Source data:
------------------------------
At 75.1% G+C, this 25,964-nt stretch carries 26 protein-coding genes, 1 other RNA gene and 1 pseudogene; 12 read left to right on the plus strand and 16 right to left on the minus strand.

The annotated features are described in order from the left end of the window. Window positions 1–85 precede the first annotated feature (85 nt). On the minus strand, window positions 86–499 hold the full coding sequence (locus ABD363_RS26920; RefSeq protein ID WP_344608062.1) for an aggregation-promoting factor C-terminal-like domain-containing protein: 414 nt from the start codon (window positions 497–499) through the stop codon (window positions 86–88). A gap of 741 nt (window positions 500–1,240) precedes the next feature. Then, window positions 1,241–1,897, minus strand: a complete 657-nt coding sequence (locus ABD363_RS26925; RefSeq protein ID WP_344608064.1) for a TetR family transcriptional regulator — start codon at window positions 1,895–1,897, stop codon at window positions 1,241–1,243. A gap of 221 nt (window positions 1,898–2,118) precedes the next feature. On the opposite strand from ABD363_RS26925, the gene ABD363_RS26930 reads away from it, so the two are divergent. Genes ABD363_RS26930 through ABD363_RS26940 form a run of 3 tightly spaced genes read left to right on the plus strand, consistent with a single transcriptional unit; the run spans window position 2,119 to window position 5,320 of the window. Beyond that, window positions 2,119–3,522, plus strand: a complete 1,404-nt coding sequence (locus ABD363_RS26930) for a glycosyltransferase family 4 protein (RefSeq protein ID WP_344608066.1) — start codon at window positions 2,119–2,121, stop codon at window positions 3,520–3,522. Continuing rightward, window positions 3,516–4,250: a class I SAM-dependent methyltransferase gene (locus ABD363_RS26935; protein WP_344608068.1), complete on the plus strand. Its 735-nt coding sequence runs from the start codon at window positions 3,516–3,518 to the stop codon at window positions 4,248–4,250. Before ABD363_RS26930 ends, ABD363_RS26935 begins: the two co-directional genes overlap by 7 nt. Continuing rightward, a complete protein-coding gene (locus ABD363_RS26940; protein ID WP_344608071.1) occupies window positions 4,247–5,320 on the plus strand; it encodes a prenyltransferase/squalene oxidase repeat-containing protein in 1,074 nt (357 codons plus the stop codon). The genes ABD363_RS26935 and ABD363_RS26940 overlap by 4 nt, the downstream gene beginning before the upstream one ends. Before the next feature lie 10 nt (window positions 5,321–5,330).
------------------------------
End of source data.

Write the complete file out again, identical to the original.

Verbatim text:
At 75.1% G+C, this 25,964-nt stretch carries 26 protein-coding genes, 1 other RNA gene and 1 pseudogene; 12 read left to right on the plus strand and 16 right to left on the minus strand.

The annotated features are described in order from the left end of the window. Window positions 1–85 precede the first annotated feature (85 nt). On the minus strand, window positions 86–499 hold the full coding sequence (locus ABD363_RS26920; RefSeq protein ID WP_344608062.1) for an aggregation-promoting factor C-terminal-like domain-containing protein: 414 nt from the start codon (window positions 497–499) through the stop codon (window positions 86–88). A gap of 741 nt (window positions 500–1,240) precedes the next feature. Then, window positions 1,241–1,897, minus strand: a complete 657-nt coding sequence (locus ABD363_RS26925; RefSeq protein ID WP_344608064.1) for a TetR family transcriptional regulator — start codon at window positions 1,895–1,897, stop codon at window positions 1,241–1,243. A gap of 221 nt (window positions 1,898–2,118) precedes the next feature. On the opposite strand from ABD363_RS26925, the gene ABD363_RS26930 reads away from it, so the two are divergent. Genes ABD363_RS26930 through ABD363_RS26940 form a run of 3 tightly spaced genes read left to right on the plus strand, consistent with a single transcriptional unit; the run spans window position 2,119 to window position 5,320 of the window. Beyond that, window positions 2,119–3,522, plus strand: a complete 1,404-nt coding sequence (locus ABD363_RS26930) for a glycosyltransferase family 4 protein (RefSeq protein ID WP_344608066.1) — start codon at window positions 2,119–2,121, stop codon at window positions 3,520–3,522. Continuing rightward, window positions 3,516–4,250: a class I SAM-dependent methyltransferase gene (locus ABD363_RS26935; protein WP_344608068.1), complete on the plus strand. Its 735-nt coding sequence runs from the start codon at window positions 3,516–3,518 to the stop codon at window positions 4,248–4,250. Before ABD363_RS26930 ends, ABD363_RS26935 begins: the two co-directional genes overlap by 7 nt. Continuing rightward, a complete protein-coding gene (locus ABD363_RS26940; protein ID WP_344608071.1) occupies window positions 4,247–5,320 on the plus strand; it encodes a prenyltransferase/squalene oxidase repeat-containing protein in 1,074 nt (357 codons plus the stop codon). The genes ABD363_RS26935 and ABD363_RS26940 overlap by 4 nt, the downstream gene beginning before the upstream one ends. Before the next feature lie 10 nt (window positions 5,321–5,330).